Political commitment to industrialisation in Tamil Nadu manifested in at least two important ways. First, political leaders such as Jayalalithaa and their top bureaucrats made hands-on, tailored efforts to attract specific companies and sectors. The automotive industry during the mid-1990s is a notable example. Despite Maharashtra’s existing strengths in the sector, Ford decided to set up its first factory in India in Chennai in 1995. In addition to the facilitation role that the bureaucracy played, Jayalalithaa herself was instrumental in bringing the investment to the state. She made a sizeable chunk of land available to Ford to set up its plant, and offered incentives related to infrastructure, sales and output tax exemptions, and capital and power subsidies.46Bala Natarajan, “How J. Jayalalithaa Made Chennai the Automotive Capital of India”, Car and Bike, NDTV, 7 December 2016, https://auto.ndtv.com/news/how-j-jayalalithaa-made-chennai-the-automotive-capital-of-india-1635099. It was also rumoured that Jayalalithaa spoke to senior officials in the US government to encourage them to persuade Ford to invest in Tamil Nadu.47Ravindranath, Surge. Ford’s entry played a catalytic role in developing the sector: Hyundai soon followed Ford’s lead in investing in Tamil Nadu, and the Hyundai plant near Chennai is now the company’s global export base for small cars.48Roy, “The Political Economy of Growth”. The snowball effect has carried on even in recent years, as Jayalalithaa’s most recent administration signed MoUs in 2012 with five global automobile manufacturers, including Daimler, Nissan and Yamaha.49Natarajan, “How Jayalalithaa Made Chennai”. Today, Tamil Nadu is one of the top automobile hubs in the world, with a world-class ecosystem centred around Chennai, the “Detroit of India”.50Amrit Raj, (2016), ‘How Jayalalithaa made Chennai the Detroit of India’, Livemint, 7 December 2016, https://www.livemint.com/Industry/nzgFbwcO2BgdW4x6dVBCCN/How-Jayalalithaa-made-Chennai-the-Detroit-of-India.html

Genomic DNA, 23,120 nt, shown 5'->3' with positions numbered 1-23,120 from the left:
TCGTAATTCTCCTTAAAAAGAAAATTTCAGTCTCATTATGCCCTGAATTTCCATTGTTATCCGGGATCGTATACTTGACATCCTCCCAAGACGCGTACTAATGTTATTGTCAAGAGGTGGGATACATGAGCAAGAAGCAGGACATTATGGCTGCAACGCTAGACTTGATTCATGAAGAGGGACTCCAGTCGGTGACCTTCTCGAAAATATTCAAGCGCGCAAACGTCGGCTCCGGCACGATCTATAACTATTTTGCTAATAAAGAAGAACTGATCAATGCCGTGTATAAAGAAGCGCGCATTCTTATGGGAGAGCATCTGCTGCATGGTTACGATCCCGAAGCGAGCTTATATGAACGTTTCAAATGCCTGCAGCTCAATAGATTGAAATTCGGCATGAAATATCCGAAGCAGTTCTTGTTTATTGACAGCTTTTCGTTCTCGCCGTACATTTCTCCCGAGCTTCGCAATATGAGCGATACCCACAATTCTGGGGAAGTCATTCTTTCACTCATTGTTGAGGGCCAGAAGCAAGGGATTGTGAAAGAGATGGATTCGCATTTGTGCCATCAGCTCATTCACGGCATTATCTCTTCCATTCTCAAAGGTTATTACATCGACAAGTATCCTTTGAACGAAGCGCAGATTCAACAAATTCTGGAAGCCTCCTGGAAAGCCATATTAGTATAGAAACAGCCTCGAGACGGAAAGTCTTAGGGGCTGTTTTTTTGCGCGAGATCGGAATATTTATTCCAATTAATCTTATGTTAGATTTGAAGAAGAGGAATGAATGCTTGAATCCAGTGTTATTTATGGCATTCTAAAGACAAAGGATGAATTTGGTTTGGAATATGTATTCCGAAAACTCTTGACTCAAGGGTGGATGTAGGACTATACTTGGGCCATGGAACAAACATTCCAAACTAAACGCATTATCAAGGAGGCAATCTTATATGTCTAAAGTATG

Another example is the IT sector, which was beginning to boom in the 1990s, in Chennai among other Indian cities. Tata Consultancy Services (TCS), an Indian software engineering firm, became a key private-sector partner in this process, in part by establishing their own IT campus in a Chennai suburb in 1999. Jayalalithaa aided TCS immensely: a company representative has stated that, “We had to build the roads. We had to buy land from government and private parties. When we had a problem with some clearance, the then Chief Minister Jayalalithaa stepped in and sorted it out.”51Ravindranath, Surge.

    The second way in which political commitment to industrial development manifested in Tamil Nadu was through the policy consistency that successive, opposing administrations maintained over time. Though the DMK and AIADMK have frequently swapped places in power, the state’s approach to investment has remained relatively stable and predictable. As certainty in contracts and property rights are critical to attract and retain investors, the fact that neither party has reneged on major investments negotiated by the other since 1989 has significantly strengthened Tamil Nadu’s ability to attract investment.52B.S. Rathor, “Why is Tamil Nadu a Preferred Investment Destination?”, Hindu Business Line, 2003.